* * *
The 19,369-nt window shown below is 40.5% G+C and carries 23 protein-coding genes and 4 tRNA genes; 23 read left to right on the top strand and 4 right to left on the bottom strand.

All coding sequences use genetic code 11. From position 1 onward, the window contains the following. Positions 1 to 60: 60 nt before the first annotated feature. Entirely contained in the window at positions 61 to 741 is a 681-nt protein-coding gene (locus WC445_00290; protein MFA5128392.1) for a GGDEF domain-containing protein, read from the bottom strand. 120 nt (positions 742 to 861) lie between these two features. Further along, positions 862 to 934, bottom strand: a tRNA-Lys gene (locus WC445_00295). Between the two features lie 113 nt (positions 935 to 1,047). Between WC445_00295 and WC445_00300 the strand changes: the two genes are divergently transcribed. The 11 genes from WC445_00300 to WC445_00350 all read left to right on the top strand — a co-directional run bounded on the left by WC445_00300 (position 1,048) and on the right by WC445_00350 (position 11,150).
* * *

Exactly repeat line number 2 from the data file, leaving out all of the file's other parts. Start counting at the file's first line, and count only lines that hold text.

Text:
All coding sequences use genetic code 11. From position 1 onward, the window contains the following. Positions 1 to 60: 60 nt before the first annotated feature. Entirely contained in the window at positions 61 to 741 is a 681-nt protein-coding gene (locus WC445_00290; protein MFA5128392.1) for a GGDEF domain-containing protein, read from the bottom strand. 120 nt (positions 742 to 861) lie between these two features. Further along, positions 862 to 934, bottom strand: a tRNA-Lys gene (locus WC445_00295). Between the two features lie 113 nt (positions 935 to 1,047). Between WC445_00295 and WC445_00300 the strand changes: the two genes are divergently transcribed. The 11 genes from WC445_00300 to WC445_00350 all read left to right on the top strand — a co-directional run bounded on the left by WC445_00300 (position 1,048) and on the right by WC445_00350 (position 11,150).